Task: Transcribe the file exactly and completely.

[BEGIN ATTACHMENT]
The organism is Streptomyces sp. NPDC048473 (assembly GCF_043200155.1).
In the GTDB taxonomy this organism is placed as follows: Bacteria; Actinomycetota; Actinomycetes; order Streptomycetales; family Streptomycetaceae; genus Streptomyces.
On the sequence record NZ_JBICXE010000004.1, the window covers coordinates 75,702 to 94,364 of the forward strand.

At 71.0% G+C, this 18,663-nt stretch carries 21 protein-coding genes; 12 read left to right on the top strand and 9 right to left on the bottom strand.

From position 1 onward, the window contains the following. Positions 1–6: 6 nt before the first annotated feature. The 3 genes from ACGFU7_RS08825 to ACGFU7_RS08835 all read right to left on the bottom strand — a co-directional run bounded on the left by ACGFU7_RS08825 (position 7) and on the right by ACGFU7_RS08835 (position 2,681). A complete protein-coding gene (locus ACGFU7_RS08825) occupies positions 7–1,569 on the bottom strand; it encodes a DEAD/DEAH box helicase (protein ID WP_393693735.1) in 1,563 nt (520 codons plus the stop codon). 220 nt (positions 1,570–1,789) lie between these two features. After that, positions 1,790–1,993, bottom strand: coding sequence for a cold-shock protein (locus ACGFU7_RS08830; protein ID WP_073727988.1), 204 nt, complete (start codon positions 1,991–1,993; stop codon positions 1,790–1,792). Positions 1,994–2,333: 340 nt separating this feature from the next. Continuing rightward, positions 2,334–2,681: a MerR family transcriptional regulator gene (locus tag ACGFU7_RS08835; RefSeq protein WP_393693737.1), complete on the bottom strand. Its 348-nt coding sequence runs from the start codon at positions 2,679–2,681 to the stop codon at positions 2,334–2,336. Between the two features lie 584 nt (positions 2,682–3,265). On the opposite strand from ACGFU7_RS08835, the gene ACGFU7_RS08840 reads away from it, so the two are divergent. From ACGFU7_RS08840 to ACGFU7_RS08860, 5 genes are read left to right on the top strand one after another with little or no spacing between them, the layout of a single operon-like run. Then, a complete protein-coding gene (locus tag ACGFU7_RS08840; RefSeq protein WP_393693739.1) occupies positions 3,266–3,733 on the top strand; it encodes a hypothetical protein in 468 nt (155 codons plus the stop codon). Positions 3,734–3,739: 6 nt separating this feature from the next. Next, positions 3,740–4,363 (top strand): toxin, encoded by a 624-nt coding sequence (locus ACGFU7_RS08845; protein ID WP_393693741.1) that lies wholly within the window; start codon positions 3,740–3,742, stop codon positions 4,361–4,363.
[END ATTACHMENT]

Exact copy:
The organism is Streptomyces sp. NPDC048473 (assembly GCF_043200155.1).
In the GTDB taxonomy this organism is placed as follows: Bacteria; Actinomycetota; Actinomycetes; order Streptomycetales; family Streptomycetaceae; genus Streptomyces.
On the sequence record NZ_JBICXE010000004.1, the window covers coordinates 75,702 to 94,364 of the forward strand.

At 71.0% G+C, this 18,663-nt stretch carries 21 protein-coding genes; 12 read left to right on the top strand and 9 right to left on the bottom strand.

From position 1 onward, the window contains the following. Positions 1–6: 6 nt before the first annotated feature. The 3 genes from ACGFU7_RS08825 to ACGFU7_RS08835 all read right to left on the bottom strand — a co-directional run bounded on the left by ACGFU7_RS08825 (position 7) and on the right by ACGFU7_RS08835 (position 2,681). A complete protein-coding gene (locus ACGFU7_RS08825) occupies positions 7–1,569 on the bottom strand; it encodes a DEAD/DEAH box helicase (protein ID WP_393693735.1) in 1,563 nt (520 codons plus the stop codon). 220 nt (positions 1,570–1,789) lie between these two features. After that, positions 1,790–1,993, bottom strand: coding sequence for a cold-shock protein (locus ACGFU7_RS08830; protein ID WP_073727988.1), 204 nt, complete (start codon positions 1,991–1,993; stop codon positions 1,790–1,792). Positions 1,994–2,333: 340 nt separating this feature from the next. Continuing rightward, positions 2,334–2,681: a MerR family transcriptional regulator gene (locus tag ACGFU7_RS08835; RefSeq protein WP_393693737.1), complete on the bottom strand. Its 348-nt coding sequence runs from the start codon at positions 2,679–2,681 to the stop codon at positions 2,334–2,336. Between the two features lie 584 nt (positions 2,682–3,265). On the opposite strand from ACGFU7_RS08835, the gene ACGFU7_RS08840 reads away from it, so the two are divergent. From ACGFU7_RS08840 to ACGFU7_RS08860, 5 genes are read left to right on the top strand one after another with little or no spacing between them, the layout of a single operon-like run. Then, a complete protein-coding gene (locus tag ACGFU7_RS08840; RefSeq protein WP_393693739.1) occupies positions 3,266–3,733 on the top strand; it encodes a hypothetical protein in 468 nt (155 codons plus the stop codon). Positions 3,734–3,739: 6 nt separating this feature from the next. Next, positions 3,740–4,363 (top strand): toxin, encoded by a 624-nt coding sequence (locus ACGFU7_RS08845; protein ID WP_393693741.1) that lies wholly within the window; start codon positions 3,740–3,742, stop codon positions 4,361–4,363.